13. It’s only when I look back that I can see the forks, but never was there one that carried me away on a life that took me from writing OR is one I regret. That’s the not so funny thing about when your life begins in a place with people who don’t have much and expect even less, a small step like finally graduating college is making a leap to the moon. I do not begrudge the decently paid 8-5 aspect of my life. Having grown up with those whose every waking minute is spent worrying about money, I realize that my life now has a stability that allows room for writing and the belief (something I NEVER had growing up) that many things are possible.

  14. I’ve been at a well-defined fork – about 10 years ago. Do I stay in medicine, but veer a little, away from people, towards vet school? Or do I keep on, but focus more on writing?
    I often say I should have been a vet. I’m not as enamored with the book business anymore. The writing world has morphed into something unrecognizable to me. Thankfully, a writing lifestyle is as dreamy as you make it. I chose the dream and I refuse to allow a changing industry to crush that.

  15. My fork in the road was a river, a cascade of emotions when a good friend was killed by her son. She’s gone and I’m pretty well immersed in the river.

  16. I stuck to the straight and narrow road with a steady paycheck and a 401K for 35 years. And then, like some secret road crew had worked overnight, excavating, forming and preparing a path just for me, the fork I’d seen only in my mind and on my personal map of the world suddenly appeared. It was off in the distance, a vision, a mirage,sometimes close and other times, far away. It was a destination, one point to get to before I could see what was beyond.

    Without warning, it was within reach. I became the crazy driver, swerving through traffic to reach it, and then, it was right in front of me. I yanked the wheel hard, and …,here I am, driving blindly. No map now. At least all the rest stops have been adequately spaced, without the three cups of coffee level of discomfort, or cramped leg, muscle spasm need for a stretch, I just got started, but, something keeps me mashing on the gas pedal, even though I can’t see where I’m going.

  17. Gosh, there are always forks. But I truly believe that whatever road you choose, there’s always a way back.

  18. Life is full of forks. House or go to Europe? Baby or not? Another baby or not? Start my own business or suffer where I was? There was only one fork I felt for a long time was the wrong choice, but I still ended up here, own my own company, make my own hours, and writing again. So maybe there are no wrong choices.

  19. Aside from the fact that I’ve had the same bill paying job for over a decade my life choices seem much more like scribble than paths with forks. Maybe it’s due to a hopeless neurosis but doubling back and spinning around are more my speed. I try to avoid reading career advice on yahoo because they just tend to say I’m doing it all wrong. As for writing, I’m still arguing with my nature, not a morning person. My best hours to work are 7-11 pm. It’s a time slot I don’t have free often enough. So ever optimistic I set my alarm for 5:30. And don’t get up. Scribble, scribble, scribble. I’m not sure this makes any sense for the question.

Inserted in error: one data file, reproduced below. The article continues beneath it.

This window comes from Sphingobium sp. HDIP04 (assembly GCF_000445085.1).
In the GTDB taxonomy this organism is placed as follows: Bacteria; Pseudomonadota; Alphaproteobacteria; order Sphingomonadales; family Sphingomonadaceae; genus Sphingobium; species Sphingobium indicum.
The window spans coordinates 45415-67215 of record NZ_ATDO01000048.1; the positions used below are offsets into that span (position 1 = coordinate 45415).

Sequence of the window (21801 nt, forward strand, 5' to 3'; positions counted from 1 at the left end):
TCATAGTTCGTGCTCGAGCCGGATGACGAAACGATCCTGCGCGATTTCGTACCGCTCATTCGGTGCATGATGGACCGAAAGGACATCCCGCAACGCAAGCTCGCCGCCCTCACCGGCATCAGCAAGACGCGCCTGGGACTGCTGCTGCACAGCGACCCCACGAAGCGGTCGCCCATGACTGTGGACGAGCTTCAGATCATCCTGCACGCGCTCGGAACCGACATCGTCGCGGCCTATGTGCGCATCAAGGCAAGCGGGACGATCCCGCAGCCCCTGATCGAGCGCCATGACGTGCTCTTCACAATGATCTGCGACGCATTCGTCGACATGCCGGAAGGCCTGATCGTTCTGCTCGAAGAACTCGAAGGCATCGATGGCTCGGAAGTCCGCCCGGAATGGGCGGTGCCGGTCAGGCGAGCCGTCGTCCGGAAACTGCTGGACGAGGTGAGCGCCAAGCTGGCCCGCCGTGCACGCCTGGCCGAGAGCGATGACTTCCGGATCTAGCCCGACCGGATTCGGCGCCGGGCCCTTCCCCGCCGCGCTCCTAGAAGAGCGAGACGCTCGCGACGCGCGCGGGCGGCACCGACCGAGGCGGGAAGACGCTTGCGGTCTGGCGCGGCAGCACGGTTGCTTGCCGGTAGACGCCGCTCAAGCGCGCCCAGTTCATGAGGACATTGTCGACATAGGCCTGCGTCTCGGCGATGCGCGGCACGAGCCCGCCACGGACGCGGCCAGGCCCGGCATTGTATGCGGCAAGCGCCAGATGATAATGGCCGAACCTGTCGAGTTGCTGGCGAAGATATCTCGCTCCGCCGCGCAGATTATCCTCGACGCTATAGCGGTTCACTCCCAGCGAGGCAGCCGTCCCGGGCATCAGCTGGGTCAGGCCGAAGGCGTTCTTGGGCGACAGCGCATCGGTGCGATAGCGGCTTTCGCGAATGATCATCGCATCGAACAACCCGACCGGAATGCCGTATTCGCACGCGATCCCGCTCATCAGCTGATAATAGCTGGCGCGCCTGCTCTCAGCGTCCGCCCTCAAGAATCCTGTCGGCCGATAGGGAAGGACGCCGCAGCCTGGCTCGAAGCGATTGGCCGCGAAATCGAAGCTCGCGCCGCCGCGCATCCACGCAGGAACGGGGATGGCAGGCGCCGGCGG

20. My wife is an incredible singer, and I know there are times when she thinks what if she would have done this or that before we had kids.

    The lucky thing about being a writer (and yes, there is a lucky thing to it–don’t get all poor-me-I’m-a-writer on me) is that you do it alone. You do it in a basement, in a closet, while you’re supposed to be typing a TPS report for your boss–early in the morning, late at night. When you can and when you must. You don’t just do it in spite of forks–it’s usually the forks that drive the work, that make it necessary.

  21. No forks. It’s not that kind of a road.

  22. Sure. At the age of 32, vested in the company pension, with nine years as a successful young journalist behind me, and a position as shop steward in the Newspaper Guild, I quit to go live in Spain and dedicate my life to literature. I finished a novel and five screenplays there before returning to launch a futile, multi-progned attack on the american culture industries.

    More importantly I got a deep lesson in culture, philosophy, politics and and other vocations of the mind and spirit that are simply not available in our economically dynamic country.

    It has been a wild ride with bounties of both ugliness and beauty. That decision was costly, but I feel having chosen the other fork would have been fatal.

  23. In 2009 there was a fork in the road: get a job or move to China with my two young kids. I moved to China where I sunk lower, but because of my 5’10” height and long blonde hair, I felt like a celebrity.

  24. Every damn day the roads diverge and I must chose again and again. What else is new.

  25. My “fork” was a six-figure realtor’s figure after a 30-year career as teacher. Despite the heady experience of having lots of write-off’s and perks, I determined to ditch the showing-houses career and tap into the other house (excuse the metaphor) in my brain. I’d been writing for years–everywhere–just mostly closeted accounts of things that happened in my life, and because my life was a roller-coaster ride, I never get beyond that point to publish. Now, I’m doing that. This past year, I wrote and self-pubbed two children’s books (Hell, I didn’t know that’s a tough trade!) but it was merely gearing up for my next step–releasing a book about my lifetime interaction with the medical community. Then, I’ll do my ultimate–the story of my life, and I’ll do it for myself…just to prove to myself that “Hell, yes…I have REALLY made it to this point.”